I have an idea to design a type of
to "draw" a relief map of a given two-dimensional function $z=f(x,y)$.
A typical Galton's Board drops, say, ping-pong balls through a series
of evenly spaced pins into vertical bins to demonstrate that the
balls distribute according to the binomial distribution, approximating
the normal distribution:
(See this this link for an animation.)
First I would like to generalize this design to approximate an arbitrary function $y=f(x)$, which leads to my first question:
Q1. Which class of functions can be represented as a convex combination of normal distributions?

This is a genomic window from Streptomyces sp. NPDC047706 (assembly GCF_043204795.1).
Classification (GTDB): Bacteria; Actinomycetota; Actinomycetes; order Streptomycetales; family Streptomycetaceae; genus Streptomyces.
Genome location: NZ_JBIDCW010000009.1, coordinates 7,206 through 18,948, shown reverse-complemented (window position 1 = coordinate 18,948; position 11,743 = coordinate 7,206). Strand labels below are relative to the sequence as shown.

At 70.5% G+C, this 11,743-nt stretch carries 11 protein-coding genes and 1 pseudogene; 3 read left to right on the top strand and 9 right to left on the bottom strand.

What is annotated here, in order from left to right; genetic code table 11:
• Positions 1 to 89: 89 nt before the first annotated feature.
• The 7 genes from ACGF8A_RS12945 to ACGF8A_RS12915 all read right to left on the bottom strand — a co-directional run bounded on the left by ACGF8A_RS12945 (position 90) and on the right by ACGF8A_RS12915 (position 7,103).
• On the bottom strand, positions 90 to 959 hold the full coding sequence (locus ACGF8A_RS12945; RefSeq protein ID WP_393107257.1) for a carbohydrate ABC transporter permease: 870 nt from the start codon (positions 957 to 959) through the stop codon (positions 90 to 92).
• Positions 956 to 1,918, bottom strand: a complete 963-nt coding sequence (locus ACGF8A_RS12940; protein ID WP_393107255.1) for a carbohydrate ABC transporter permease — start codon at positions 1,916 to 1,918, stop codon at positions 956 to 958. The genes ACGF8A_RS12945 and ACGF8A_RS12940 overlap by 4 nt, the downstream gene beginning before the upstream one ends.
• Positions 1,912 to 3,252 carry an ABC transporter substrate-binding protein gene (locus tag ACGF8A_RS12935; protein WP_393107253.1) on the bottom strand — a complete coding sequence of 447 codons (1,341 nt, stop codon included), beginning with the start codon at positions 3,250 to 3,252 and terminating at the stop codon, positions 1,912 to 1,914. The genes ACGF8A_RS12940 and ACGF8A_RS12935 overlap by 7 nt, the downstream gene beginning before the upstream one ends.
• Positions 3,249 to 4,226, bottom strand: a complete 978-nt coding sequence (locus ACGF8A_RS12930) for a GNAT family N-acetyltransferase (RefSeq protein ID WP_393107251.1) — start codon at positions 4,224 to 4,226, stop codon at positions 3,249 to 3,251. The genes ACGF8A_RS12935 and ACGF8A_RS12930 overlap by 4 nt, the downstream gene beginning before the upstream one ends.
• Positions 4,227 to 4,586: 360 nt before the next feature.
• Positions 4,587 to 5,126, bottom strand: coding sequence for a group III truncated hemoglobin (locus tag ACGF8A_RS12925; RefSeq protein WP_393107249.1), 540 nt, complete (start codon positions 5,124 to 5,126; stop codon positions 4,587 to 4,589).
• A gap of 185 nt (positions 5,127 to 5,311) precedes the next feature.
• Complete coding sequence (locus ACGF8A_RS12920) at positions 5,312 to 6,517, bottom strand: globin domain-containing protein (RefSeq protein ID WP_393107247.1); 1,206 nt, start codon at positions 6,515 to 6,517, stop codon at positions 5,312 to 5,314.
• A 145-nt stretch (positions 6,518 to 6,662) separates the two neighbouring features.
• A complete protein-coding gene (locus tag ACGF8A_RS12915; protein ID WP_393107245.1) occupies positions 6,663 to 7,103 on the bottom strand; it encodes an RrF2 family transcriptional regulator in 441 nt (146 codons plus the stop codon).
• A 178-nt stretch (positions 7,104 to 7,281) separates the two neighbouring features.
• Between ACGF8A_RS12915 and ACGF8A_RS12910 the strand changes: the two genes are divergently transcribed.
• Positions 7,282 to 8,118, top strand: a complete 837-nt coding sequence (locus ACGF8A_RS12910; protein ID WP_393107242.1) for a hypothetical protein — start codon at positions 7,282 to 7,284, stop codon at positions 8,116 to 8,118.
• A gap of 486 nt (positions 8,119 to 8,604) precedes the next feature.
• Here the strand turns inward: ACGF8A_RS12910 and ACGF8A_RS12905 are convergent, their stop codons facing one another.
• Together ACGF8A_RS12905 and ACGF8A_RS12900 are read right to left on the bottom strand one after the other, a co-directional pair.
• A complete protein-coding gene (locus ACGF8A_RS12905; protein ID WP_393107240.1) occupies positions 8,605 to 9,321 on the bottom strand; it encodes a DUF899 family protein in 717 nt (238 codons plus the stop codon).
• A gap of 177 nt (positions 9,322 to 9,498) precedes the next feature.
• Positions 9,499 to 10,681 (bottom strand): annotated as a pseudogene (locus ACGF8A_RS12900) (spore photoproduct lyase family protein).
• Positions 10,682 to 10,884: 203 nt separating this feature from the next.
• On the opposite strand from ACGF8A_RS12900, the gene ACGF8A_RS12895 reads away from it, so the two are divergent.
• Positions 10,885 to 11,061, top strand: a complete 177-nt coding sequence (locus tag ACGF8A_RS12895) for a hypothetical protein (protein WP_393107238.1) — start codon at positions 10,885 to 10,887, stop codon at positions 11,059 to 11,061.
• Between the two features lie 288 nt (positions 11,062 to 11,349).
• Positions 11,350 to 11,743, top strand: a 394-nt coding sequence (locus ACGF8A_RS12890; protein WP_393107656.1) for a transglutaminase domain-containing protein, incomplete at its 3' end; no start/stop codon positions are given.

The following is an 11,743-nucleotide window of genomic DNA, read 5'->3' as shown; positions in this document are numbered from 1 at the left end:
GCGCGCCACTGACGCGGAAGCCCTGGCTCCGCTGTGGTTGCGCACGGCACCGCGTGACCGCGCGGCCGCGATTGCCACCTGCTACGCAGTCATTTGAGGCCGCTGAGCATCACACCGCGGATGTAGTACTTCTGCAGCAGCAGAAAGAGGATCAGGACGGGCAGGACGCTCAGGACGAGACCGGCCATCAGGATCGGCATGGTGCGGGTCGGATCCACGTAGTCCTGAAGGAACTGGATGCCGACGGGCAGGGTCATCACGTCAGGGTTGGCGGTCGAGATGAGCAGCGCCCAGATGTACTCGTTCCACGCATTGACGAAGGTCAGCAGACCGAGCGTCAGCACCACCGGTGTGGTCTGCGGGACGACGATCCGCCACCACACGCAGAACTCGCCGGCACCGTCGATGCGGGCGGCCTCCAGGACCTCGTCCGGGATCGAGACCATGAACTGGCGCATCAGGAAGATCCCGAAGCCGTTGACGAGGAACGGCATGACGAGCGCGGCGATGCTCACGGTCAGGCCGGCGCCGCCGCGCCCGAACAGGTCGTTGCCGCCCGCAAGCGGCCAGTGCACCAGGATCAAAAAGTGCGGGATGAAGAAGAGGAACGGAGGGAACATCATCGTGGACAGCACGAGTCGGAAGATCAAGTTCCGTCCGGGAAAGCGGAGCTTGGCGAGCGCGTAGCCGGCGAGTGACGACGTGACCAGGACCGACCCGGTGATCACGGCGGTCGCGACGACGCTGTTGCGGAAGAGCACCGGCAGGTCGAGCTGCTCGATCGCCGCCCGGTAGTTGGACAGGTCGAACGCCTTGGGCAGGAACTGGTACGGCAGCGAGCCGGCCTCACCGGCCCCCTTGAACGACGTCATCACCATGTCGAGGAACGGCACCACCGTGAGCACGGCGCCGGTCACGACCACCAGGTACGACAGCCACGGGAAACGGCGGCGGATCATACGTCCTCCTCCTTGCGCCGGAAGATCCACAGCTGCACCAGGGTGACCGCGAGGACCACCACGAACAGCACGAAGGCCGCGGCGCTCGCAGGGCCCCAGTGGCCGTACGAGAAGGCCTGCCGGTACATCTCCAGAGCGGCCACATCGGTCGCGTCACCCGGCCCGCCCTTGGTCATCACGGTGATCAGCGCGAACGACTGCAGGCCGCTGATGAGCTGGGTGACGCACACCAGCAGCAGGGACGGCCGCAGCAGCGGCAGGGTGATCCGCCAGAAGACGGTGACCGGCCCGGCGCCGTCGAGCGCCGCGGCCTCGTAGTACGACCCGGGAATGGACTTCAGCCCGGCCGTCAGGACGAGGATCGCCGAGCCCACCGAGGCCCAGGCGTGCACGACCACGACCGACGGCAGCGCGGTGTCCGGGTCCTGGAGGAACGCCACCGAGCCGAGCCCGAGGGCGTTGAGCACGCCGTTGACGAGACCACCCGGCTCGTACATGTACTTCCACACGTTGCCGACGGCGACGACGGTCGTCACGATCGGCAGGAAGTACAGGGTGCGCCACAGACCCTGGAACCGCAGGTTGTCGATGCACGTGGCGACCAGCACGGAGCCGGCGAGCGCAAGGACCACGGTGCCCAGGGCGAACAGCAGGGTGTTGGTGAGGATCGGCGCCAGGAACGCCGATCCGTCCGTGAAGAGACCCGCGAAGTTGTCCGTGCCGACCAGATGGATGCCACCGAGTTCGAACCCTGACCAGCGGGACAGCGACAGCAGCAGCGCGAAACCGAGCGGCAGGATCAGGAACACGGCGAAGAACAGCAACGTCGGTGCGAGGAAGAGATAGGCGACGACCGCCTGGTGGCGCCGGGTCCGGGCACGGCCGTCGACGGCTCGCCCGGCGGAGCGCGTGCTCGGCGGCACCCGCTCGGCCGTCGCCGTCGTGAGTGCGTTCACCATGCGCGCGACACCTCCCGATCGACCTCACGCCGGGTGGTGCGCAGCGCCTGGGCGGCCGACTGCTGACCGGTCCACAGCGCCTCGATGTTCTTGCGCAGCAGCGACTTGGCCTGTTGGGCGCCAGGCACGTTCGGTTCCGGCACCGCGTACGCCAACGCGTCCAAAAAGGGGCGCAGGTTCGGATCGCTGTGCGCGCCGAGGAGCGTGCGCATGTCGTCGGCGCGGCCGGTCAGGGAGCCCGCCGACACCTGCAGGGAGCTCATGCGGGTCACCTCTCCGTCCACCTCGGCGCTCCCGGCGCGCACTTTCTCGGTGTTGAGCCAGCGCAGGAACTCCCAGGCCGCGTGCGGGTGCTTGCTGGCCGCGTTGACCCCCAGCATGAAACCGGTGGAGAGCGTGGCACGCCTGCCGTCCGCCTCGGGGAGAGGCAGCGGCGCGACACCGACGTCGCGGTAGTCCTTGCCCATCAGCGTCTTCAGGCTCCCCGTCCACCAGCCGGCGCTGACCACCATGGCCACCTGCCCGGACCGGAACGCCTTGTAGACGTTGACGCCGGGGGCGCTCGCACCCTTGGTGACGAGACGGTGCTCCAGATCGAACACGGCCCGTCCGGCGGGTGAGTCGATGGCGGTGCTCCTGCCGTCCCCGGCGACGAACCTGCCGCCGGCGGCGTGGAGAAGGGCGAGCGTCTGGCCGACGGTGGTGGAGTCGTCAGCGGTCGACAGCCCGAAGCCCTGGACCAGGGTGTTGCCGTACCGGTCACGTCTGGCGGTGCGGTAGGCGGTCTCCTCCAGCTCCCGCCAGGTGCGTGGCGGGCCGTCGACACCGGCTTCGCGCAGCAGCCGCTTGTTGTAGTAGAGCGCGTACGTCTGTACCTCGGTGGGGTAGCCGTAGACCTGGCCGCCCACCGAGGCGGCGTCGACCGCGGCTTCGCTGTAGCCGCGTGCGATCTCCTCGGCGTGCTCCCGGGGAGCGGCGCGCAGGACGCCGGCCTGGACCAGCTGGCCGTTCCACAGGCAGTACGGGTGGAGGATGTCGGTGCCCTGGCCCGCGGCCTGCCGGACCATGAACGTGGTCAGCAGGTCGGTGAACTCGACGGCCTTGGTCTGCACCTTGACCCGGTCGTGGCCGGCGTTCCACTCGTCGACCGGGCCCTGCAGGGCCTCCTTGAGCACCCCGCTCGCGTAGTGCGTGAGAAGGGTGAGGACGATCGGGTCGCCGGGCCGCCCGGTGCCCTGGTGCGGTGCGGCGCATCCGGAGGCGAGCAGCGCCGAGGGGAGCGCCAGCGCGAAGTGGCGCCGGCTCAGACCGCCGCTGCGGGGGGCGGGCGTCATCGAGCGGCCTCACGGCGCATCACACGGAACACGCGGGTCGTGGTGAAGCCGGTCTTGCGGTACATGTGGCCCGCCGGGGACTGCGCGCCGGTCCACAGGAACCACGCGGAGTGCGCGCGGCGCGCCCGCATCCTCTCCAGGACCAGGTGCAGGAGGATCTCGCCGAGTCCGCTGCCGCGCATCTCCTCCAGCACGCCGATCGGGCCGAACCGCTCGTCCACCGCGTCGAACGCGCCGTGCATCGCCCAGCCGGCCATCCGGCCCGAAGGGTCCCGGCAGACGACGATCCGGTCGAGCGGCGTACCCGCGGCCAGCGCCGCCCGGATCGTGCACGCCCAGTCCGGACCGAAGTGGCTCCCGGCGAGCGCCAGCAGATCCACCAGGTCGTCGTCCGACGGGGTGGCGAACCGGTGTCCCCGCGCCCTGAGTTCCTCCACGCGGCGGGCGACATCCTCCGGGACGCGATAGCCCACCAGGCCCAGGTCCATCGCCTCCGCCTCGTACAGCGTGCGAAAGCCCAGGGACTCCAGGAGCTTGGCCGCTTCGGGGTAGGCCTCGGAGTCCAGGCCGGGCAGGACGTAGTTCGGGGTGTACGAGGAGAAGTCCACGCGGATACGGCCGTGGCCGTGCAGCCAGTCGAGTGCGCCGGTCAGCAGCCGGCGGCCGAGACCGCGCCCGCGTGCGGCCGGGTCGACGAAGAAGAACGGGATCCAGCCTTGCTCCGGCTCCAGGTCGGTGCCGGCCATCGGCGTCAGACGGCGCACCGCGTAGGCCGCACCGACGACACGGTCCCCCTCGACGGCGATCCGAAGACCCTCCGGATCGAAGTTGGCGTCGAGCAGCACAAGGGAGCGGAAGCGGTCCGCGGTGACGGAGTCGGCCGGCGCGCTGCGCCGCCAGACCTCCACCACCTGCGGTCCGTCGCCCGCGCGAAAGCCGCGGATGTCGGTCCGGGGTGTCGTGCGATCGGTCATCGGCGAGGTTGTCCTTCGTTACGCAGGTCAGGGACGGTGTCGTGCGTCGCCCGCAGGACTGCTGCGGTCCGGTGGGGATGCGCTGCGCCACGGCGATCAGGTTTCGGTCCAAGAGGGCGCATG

I know these functions are called mixture distributions, but I have not found a description of the total class representable. I am hoping that (say) any smooth function can be approximated.
Q2. Given a function $f(x)$ to approximate, how could one work backward to a pin distribution that would realize the approximation?
The result would be a type of user-designed Pachinko machine.
Q3. Can the above be generalized to two-dimensional functions $f(x,y)$?
Presumably the answer is Yes. If so, one could imagine
a potentially mesmerizing
Museum of Math
display in which some famous visage emerges slowly as a ping-pong relief map.
Q4. This final thought raises the question of which mathematician's face would be simultaneously most appropriate and most recognizable. :-) Sir Francis Galton is certainly appropriate...